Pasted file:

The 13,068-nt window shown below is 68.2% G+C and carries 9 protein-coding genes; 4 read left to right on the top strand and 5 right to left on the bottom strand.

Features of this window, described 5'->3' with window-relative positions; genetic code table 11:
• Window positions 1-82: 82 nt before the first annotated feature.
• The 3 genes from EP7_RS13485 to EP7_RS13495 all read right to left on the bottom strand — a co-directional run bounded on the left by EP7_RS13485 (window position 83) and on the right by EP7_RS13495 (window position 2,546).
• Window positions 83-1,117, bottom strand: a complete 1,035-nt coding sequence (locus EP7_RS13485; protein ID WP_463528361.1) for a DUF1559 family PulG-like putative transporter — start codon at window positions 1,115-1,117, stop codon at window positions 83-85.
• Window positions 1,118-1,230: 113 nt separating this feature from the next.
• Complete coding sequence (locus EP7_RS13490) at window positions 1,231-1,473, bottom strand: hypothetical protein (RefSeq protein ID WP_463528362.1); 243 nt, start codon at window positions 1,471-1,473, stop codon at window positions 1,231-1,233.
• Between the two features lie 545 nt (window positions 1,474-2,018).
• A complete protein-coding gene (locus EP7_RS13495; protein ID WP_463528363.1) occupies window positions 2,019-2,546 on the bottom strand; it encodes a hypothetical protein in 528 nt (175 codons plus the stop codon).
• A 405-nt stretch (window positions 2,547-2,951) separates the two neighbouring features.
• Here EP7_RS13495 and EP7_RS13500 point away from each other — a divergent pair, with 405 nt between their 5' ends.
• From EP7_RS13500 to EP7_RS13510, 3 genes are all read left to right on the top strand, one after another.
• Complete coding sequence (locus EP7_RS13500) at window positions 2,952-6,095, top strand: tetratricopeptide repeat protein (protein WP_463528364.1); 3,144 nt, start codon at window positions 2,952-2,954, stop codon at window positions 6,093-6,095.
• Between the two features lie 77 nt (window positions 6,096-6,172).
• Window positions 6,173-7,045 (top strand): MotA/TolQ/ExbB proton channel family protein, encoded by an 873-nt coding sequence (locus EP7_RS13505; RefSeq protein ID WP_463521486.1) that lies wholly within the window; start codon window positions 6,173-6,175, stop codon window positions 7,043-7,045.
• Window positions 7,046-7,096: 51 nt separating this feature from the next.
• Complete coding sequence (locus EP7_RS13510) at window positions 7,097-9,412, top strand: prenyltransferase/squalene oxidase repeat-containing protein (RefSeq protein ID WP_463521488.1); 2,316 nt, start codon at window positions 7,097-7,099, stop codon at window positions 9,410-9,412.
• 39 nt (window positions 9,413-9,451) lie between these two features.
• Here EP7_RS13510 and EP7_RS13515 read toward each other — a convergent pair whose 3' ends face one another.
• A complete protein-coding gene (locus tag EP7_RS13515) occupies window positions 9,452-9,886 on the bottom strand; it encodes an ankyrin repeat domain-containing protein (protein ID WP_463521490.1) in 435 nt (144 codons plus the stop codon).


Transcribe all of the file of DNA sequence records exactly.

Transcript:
The 13,068-nt window shown below is 68.2% G+C and carries 9 protein-coding genes; 4 read left to right on the top strand and 5 right to left on the bottom strand.

Features of this window, described 5'->3' with window-relative positions; genetic code table 11:
• Window positions 1-82: 82 nt before the first annotated feature.
• The 3 genes from EP7_RS13485 to EP7_RS13495 all read right to left on the bottom strand — a co-directional run bounded on the left by EP7_RS13485 (window position 83) and on the right by EP7_RS13495 (window position 2,546).
• Window positions 83-1,117, bottom strand: a complete 1,035-nt coding sequence (locus EP7_RS13485; protein ID WP_463528361.1) for a DUF1559 family PulG-like putative transporter — start codon at window positions 1,115-1,117, stop codon at window positions 83-85.
• Window positions 1,118-1,230: 113 nt separating this feature from the next.
• Complete coding sequence (locus EP7_RS13490) at window positions 1,231-1,473, bottom strand: hypothetical protein (RefSeq protein ID WP_463528362.1); 243 nt, start codon at window positions 1,471-1,473, stop codon at window positions 1,231-1,233.
• Between the two features lie 545 nt (window positions 1,474-2,018).
• A complete protein-coding gene (locus EP7_RS13495; protein ID WP_463528363.1) occupies window positions 2,019-2,546 on the bottom strand; it encodes a hypothetical protein in 528 nt (175 codons plus the stop codon).
• A 405-nt stretch (window positions 2,547-2,951) separates the two neighbouring features.
• Here EP7_RS13495 and EP7_RS13500 point away from each other — a divergent pair, with 405 nt between their 5' ends.
• From EP7_RS13500 to EP7_RS13510, 3 genes are all read left to right on the top strand, one after another.
• Complete coding sequence (locus EP7_RS13500) at window positions 2,952-6,095, top strand: tetratricopeptide repeat protein (protein WP_463528364.1); 3,144 nt, start codon at window positions 2,952-2,954, stop codon at window positions 6,093-6,095.
• Between the two features lie 77 nt (window positions 6,096-6,172).
• Window positions 6,173-7,045 (top strand): MotA/TolQ/ExbB proton channel family protein, encoded by an 873-nt coding sequence (locus EP7_RS13505; RefSeq protein ID WP_463521486.1) that lies wholly within the window; start codon window positions 6,173-6,175, stop codon window positions 7,043-7,045.
• Window positions 7,046-7,096: 51 nt separating this feature from the next.
• Complete coding sequence (locus EP7_RS13510) at window positions 7,097-9,412, top strand: prenyltransferase/squalene oxidase repeat-containing protein (RefSeq protein ID WP_463521488.1); 2,316 nt, start codon at window positions 7,097-7,099, stop codon at window positions 9,410-9,412.
• 39 nt (window positions 9,413-9,451) lie between these two features.
• Here EP7_RS13510 and EP7_RS13515 read toward each other — a convergent pair whose 3' ends face one another.
• A complete protein-coding gene (locus tag EP7_RS13515) occupies window positions 9,452-9,886 on the bottom strand; it encodes an ankyrin repeat domain-containing protein (protein ID WP_463521490.1) in 435 nt (144 codons plus the stop codon).